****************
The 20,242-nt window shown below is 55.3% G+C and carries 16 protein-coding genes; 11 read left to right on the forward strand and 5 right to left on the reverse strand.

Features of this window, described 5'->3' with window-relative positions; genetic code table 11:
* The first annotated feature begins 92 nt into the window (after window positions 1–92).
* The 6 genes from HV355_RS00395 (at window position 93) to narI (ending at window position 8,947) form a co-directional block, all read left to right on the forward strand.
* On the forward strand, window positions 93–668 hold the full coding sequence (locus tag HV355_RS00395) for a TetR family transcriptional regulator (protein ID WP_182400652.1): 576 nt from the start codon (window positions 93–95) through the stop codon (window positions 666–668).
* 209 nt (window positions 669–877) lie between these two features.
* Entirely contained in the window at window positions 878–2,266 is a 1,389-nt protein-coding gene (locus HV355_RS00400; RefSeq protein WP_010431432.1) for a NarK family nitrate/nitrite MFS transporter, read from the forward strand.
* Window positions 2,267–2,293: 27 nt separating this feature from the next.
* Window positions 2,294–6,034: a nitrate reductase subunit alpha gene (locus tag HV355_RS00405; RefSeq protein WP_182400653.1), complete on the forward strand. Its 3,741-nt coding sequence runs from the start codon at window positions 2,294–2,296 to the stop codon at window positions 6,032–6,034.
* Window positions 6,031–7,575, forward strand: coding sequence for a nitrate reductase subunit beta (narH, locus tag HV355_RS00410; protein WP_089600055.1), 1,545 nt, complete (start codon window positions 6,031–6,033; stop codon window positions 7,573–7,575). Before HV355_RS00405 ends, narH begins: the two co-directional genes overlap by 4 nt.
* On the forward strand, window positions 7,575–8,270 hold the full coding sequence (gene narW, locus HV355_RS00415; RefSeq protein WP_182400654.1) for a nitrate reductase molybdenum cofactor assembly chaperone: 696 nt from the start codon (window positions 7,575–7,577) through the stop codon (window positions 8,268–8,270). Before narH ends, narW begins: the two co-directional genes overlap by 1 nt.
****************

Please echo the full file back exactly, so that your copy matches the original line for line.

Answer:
The 20,242-nt window shown below is 55.3% G+C and carries 16 protein-coding genes; 11 read left to right on the forward strand and 5 right to left on the reverse strand.

Features of this window, described 5'->3' with window-relative positions; genetic code table 11:
* The first annotated feature begins 92 nt into the window (after window positions 1–92).
* The 6 genes from HV355_RS00395 (at window position 93) to narI (ending at window position 8,947) form a co-directional block, all read left to right on the forward strand.
* On the forward strand, window positions 93–668 hold the full coding sequence (locus tag HV355_RS00395) for a TetR family transcriptional regulator (protein ID WP_182400652.1): 576 nt from the start codon (window positions 93–95) through the stop codon (window positions 666–668).
* 209 nt (window positions 669–877) lie between these two features.
* Entirely contained in the window at window positions 878–2,266 is a 1,389-nt protein-coding gene (locus HV355_RS00400; RefSeq protein WP_010431432.1) for a NarK family nitrate/nitrite MFS transporter, read from the forward strand.
* Window positions 2,267–2,293: 27 nt separating this feature from the next.
* Window positions 2,294–6,034: a nitrate reductase subunit alpha gene (locus tag HV355_RS00405; RefSeq protein WP_182400653.1), complete on the forward strand. Its 3,741-nt coding sequence runs from the start codon at window positions 2,294–2,296 to the stop codon at window positions 6,032–6,034.
* Window positions 6,031–7,575, forward strand: coding sequence for a nitrate reductase subunit beta (narH, locus tag HV355_RS00410; protein WP_089600055.1), 1,545 nt, complete (start codon window positions 6,031–6,033; stop codon window positions 7,573–7,575). Before HV355_RS00405 ends, narH begins: the two co-directional genes overlap by 4 nt.
* On the forward strand, window positions 7,575–8,270 hold the full coding sequence (gene narW, locus HV355_RS00415; RefSeq protein WP_182400654.1) for a nitrate reductase molybdenum cofactor assembly chaperone: 696 nt from the start codon (window positions 7,575–7,577) through the stop codon (window positions 8,268–8,270). Before narH ends, narW begins: the two co-directional genes overlap by 1 nt.